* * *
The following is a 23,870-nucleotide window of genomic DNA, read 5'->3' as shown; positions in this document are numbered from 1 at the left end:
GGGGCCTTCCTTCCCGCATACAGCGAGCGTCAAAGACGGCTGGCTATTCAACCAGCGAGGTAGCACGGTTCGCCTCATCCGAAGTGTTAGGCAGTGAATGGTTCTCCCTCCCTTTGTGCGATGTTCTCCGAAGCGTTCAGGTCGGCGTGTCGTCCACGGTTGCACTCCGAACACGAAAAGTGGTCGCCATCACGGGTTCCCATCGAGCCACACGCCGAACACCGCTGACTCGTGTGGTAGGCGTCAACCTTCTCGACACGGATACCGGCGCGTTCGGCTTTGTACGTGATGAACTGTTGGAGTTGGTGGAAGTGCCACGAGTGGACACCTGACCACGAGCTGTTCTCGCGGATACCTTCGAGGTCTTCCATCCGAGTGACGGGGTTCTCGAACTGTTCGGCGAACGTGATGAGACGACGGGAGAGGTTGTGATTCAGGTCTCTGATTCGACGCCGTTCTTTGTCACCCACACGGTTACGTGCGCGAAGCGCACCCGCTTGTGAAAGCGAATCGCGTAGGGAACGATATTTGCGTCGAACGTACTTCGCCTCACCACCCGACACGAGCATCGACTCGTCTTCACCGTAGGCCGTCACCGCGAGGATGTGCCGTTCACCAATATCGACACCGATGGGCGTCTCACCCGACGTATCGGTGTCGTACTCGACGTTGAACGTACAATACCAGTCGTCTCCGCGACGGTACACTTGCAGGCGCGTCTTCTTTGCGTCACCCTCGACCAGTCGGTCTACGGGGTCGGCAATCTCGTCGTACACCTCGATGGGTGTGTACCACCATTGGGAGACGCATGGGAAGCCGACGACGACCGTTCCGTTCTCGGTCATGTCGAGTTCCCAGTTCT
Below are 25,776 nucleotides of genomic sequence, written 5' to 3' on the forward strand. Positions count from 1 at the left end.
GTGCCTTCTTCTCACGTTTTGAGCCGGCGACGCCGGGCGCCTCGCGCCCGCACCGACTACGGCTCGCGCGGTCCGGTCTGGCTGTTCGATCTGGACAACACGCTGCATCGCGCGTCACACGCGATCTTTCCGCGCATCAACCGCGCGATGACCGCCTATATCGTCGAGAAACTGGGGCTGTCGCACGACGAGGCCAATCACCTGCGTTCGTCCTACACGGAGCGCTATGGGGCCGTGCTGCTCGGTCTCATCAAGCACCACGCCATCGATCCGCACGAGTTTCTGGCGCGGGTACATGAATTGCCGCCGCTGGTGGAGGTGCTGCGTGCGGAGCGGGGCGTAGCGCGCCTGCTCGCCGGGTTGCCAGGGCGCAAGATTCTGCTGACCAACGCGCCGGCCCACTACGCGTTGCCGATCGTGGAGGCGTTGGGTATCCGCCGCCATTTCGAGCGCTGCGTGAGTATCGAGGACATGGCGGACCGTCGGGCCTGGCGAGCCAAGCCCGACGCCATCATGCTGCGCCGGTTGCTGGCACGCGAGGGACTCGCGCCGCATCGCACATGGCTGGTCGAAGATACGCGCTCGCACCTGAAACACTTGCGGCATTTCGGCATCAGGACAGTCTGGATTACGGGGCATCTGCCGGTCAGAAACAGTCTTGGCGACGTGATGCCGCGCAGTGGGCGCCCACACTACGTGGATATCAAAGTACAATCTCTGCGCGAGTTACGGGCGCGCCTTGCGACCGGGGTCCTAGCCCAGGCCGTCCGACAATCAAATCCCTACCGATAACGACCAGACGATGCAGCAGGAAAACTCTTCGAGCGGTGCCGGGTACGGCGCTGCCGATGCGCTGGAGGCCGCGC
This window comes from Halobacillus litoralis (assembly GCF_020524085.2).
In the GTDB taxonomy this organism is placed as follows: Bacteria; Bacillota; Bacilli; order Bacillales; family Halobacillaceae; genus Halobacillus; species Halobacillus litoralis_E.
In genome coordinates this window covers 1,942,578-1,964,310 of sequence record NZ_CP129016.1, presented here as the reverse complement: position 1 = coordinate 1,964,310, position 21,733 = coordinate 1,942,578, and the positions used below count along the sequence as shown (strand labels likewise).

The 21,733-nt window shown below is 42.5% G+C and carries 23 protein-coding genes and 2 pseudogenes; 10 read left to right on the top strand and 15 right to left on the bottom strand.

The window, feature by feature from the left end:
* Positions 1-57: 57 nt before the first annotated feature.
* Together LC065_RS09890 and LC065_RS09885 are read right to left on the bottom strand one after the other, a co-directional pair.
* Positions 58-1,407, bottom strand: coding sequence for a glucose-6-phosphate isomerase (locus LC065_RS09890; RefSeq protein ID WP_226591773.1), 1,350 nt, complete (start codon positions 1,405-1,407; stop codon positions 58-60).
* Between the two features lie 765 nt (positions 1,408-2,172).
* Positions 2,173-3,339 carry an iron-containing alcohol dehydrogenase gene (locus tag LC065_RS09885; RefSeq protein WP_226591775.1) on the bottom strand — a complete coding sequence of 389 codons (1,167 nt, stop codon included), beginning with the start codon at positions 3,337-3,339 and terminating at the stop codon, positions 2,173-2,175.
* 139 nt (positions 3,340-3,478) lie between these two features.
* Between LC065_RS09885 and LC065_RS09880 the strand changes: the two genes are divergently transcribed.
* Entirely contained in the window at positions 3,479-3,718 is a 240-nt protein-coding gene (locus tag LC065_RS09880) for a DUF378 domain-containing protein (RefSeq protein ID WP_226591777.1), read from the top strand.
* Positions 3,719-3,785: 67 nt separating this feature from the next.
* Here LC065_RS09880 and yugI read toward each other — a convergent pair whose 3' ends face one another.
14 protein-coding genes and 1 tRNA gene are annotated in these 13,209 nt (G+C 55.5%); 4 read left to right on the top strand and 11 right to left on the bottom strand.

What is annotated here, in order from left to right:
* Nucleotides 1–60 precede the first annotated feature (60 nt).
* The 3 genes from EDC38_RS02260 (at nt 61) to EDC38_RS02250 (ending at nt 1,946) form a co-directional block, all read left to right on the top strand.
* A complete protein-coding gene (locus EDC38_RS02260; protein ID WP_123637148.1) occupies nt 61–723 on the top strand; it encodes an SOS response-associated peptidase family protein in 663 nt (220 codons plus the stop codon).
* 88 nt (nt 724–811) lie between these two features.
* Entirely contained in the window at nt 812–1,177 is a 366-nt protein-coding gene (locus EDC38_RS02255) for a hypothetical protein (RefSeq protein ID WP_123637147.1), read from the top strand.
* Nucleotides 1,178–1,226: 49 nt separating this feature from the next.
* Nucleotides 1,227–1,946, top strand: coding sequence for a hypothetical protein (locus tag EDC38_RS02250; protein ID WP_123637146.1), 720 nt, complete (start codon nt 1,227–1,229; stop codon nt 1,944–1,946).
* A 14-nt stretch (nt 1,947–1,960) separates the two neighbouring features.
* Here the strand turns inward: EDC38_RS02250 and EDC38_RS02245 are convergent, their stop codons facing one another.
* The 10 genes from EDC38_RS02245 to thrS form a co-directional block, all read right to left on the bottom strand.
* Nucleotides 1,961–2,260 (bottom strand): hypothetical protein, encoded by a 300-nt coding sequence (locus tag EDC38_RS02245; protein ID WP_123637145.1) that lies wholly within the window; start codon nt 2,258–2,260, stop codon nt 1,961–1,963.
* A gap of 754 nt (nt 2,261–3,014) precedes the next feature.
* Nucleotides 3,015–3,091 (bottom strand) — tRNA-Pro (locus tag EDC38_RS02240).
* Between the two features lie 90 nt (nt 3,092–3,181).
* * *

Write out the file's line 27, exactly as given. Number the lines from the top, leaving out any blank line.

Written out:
* Nucleotides 1,178–1,226: 49 nt separating this feature from the next.